Monday, January 16, 2017

Predictable and Bloody: A Brief Review of The Dragon Round

The first thing I noticed when I began reading The Dragon Round (2016) by Stephen S. Power was that it is written in the present tense. The description on the back of the cover is in past tense, as is the inside flap of the cover jacket, but the story itself is in present tense.

This is not necessarily a draw-back, but it does take some adjustment, and makes me wonder why Powers made that artistic decision.

This is Power's first novel, and I thought that his descriptions were vivid and his characters well-written. The world seemed a little too big for the story, interrupting the flow with distracting details.

However, there is nothing surprising about the main character's vengeful quest. The plot is predictable and graphically bloody.

Summary 

Jeryon is the captain of a ship who is marooned by his crew after a dragon attack along with a healer named Everlyn. Together they begin to build a life for themselves on a deserted island, even finding and raising a baby dragon, but Jeryon never forgets the wrong done him by his traitorous crew and vows revenge, utilizing the dragon as a tool to accomplish this.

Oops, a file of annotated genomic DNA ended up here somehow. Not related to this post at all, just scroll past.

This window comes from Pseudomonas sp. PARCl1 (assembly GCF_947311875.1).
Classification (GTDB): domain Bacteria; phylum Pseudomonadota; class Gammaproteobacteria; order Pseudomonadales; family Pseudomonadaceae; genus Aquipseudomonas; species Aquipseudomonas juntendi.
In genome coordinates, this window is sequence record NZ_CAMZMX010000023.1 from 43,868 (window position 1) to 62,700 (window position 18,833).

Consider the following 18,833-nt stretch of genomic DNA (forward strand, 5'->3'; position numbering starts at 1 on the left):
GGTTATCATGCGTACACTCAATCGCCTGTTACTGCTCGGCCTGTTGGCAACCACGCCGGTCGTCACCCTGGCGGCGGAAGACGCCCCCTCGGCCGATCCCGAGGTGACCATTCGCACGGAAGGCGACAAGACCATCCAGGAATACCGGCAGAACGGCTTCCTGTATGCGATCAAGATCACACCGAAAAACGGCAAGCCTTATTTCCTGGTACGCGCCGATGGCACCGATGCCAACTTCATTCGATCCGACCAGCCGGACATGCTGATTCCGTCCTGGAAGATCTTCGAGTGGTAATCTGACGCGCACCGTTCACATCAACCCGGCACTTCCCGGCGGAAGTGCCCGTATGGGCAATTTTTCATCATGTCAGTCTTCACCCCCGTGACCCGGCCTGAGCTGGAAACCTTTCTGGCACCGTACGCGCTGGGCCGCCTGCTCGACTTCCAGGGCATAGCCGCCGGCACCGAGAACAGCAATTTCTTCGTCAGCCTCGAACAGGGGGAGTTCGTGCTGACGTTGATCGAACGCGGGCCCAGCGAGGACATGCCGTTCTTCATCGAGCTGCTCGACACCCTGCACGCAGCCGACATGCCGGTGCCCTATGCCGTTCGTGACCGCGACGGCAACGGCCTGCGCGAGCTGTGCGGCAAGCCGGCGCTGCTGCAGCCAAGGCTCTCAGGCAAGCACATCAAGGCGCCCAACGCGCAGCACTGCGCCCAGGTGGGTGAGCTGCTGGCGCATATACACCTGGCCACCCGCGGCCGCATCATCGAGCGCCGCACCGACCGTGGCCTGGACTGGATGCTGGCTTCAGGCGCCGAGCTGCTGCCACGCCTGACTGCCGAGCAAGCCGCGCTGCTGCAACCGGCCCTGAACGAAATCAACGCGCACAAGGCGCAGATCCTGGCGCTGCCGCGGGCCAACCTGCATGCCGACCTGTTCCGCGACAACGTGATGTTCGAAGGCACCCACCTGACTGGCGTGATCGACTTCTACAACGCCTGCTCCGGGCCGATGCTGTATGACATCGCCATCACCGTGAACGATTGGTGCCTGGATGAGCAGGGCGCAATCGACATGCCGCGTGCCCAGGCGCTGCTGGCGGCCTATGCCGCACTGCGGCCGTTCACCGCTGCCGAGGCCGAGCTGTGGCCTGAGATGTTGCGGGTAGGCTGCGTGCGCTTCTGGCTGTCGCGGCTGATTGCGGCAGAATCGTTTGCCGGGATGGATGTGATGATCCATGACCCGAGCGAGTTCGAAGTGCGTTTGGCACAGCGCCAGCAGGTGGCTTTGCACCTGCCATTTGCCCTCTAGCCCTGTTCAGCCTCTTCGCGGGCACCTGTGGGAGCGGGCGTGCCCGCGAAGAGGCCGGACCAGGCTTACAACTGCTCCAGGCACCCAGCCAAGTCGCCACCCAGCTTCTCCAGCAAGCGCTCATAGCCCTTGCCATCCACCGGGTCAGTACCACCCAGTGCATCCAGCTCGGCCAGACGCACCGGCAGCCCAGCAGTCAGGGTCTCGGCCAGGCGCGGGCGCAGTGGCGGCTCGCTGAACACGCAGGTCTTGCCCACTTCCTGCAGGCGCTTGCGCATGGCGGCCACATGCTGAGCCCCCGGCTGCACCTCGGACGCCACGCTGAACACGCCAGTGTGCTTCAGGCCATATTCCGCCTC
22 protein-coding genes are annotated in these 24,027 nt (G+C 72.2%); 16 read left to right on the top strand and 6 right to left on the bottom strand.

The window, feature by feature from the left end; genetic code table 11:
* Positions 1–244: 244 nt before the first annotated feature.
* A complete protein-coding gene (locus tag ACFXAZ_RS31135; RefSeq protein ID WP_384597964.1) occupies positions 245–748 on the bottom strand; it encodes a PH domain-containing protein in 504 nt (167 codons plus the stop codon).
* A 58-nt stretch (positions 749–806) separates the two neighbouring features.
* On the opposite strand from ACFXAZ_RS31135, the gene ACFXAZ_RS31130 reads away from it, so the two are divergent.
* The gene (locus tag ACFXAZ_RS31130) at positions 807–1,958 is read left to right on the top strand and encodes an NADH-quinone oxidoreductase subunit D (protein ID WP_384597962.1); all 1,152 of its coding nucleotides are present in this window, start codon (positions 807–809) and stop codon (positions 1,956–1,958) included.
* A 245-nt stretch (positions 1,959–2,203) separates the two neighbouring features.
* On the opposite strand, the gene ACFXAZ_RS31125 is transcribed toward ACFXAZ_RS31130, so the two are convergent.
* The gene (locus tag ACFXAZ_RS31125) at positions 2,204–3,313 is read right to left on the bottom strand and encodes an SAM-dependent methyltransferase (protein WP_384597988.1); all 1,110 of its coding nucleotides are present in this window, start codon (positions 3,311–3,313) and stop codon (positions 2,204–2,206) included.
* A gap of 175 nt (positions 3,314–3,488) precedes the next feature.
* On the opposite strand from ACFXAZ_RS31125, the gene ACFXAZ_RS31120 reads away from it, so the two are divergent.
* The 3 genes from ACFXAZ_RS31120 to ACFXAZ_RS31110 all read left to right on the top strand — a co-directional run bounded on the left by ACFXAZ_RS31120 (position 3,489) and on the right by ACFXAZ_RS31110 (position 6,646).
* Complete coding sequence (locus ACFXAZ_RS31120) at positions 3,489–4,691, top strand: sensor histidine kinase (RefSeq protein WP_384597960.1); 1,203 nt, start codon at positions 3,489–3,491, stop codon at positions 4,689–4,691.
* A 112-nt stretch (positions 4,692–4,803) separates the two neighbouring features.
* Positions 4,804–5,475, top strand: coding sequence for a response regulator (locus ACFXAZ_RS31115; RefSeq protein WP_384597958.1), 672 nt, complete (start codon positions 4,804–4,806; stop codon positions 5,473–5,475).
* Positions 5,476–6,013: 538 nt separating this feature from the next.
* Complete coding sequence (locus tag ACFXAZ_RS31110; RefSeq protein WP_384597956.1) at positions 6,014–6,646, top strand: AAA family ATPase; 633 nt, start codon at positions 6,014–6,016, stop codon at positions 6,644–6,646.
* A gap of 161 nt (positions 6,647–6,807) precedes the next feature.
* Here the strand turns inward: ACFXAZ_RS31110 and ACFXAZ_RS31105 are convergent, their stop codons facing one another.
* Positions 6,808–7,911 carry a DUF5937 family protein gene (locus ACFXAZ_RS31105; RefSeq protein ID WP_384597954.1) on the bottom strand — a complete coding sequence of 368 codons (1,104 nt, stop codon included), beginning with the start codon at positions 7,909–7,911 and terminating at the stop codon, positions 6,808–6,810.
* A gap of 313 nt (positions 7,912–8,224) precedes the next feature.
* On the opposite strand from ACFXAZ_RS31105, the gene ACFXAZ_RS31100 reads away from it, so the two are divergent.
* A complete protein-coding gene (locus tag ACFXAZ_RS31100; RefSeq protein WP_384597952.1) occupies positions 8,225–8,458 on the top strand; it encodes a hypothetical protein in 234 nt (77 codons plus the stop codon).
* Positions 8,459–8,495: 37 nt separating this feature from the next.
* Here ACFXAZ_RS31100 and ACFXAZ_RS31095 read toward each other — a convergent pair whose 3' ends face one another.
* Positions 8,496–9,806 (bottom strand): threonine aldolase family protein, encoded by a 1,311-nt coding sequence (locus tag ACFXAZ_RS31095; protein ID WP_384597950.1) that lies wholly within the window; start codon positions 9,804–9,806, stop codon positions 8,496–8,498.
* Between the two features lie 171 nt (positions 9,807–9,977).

Dark and Graphic

Everlyn is a more likeable character, being more positive about their circumstances in contrast to Jeryon's cold pragmaticism.

The early part of the story includes a lot of conversation between these two viewpoints, but ultimately, the author falls on Jeryon's side--vengeance over forgiveness, and death over life--taking the story to its grisly end rather than the redemption and healing both Everlyn and I would have preferred.

The tone is consequently dark. Power does not shy from graphic descriptions of the carnage wrought by the dragon at Jeryon's direction, resulting in one of the most depressing dragon stories I've ever read.

Conclusion

I think Powers has talent as an author, but this was a poor example of it. The plot was predictable and the story of slaughter in a fantasy setting and tale of dragons does not appeal to this fan of the genre.

I much preferred A Natural History of Dragons and I even liked The Rain Wilds Chronicles better!

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